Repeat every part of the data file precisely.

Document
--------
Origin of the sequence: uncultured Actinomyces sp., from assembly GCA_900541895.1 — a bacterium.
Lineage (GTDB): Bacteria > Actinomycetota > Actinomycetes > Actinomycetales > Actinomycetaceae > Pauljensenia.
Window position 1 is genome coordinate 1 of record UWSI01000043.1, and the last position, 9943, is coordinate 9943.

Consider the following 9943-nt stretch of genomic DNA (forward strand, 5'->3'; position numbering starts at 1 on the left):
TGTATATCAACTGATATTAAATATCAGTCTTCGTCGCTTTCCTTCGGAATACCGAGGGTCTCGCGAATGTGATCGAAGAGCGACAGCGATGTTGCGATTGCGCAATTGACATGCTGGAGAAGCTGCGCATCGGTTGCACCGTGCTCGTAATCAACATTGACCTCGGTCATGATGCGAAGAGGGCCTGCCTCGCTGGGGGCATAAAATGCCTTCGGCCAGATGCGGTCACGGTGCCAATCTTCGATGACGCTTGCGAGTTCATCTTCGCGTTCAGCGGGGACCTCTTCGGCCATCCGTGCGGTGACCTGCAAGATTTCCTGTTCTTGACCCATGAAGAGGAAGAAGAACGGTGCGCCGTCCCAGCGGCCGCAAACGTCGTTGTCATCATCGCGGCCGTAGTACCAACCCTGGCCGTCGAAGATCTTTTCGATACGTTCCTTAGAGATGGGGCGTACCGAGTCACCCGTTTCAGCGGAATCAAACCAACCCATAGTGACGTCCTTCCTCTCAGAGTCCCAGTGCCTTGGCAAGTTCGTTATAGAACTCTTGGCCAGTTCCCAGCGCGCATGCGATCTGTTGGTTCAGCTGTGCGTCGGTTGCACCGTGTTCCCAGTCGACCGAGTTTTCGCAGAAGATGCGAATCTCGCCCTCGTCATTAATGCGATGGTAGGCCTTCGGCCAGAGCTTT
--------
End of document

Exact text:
Origin of the sequence: uncultured Actinomyces sp., from assembly GCA_900541895.1 — a bacterium.
Lineage (GTDB): Bacteria > Actinomycetota > Actinomycetes > Actinomycetales > Actinomycetaceae > Pauljensenia.
Window position 1 is genome coordinate 1 of record UWSI01000043.1, and the last position, 9943, is coordinate 9943.

Consider the following 9943-nt stretch of genomic DNA (forward strand, 5'->3'; position numbering starts at 1 on the left):
TGTATATCAACTGATATTAAATATCAGTCTTCGTCGCTTTCCTTCGGAATACCGAGGGTCTCGCGAATGTGATCGAAGAGCGACAGCGATGTTGCGATTGCGCAATTGACATGCTGGAGAAGCTGCGCATCGGTTGCACCGTGCTCGTAATCAACATTGACCTCGGTCATGATGCGAAGAGGGCCTGCCTCGCTGGGGGCATAAAATGCCTTCGGCCAGATGCGGTCACGGTGCCAATCTTCGATGACGCTTGCGAGTTCATCTTCGCGTTCAGCGGGGACCTCTTCGGCCATCCGTGCGGTGACCTGCAAGATTTCCTGTTCTTGACCCATGAAGAGGAAGAAGAACGGTGCGCCGTCCCAGCGGCCGCAAACGTCGTTGTCATCATCGCGGCCGTAGTACCAACCCTGGCCGTCGAAGATCTTTTCGATACGTTCCTTAGAGATGGGGCGTACCGAGTCACCCGTTTCAGCGGAATCAAACCAACCCATAGTGACGTCCTTCCTCTCAGAGTCCCAGTGCCTTGGCAAGTTCGTTATAGAACTCTTGGCCAGTTCCCAGCGCGCATGCGATCTGTTGGTTCAGCTGTGCGTCGGTTGCACCGTGTTCCCAGTCGACCGAGTTTTCGCAGAAGATGCGAATCTCGCCCTCGTCATTAATGCGATGGTAGGCCTTCGGCCAGAGCTTT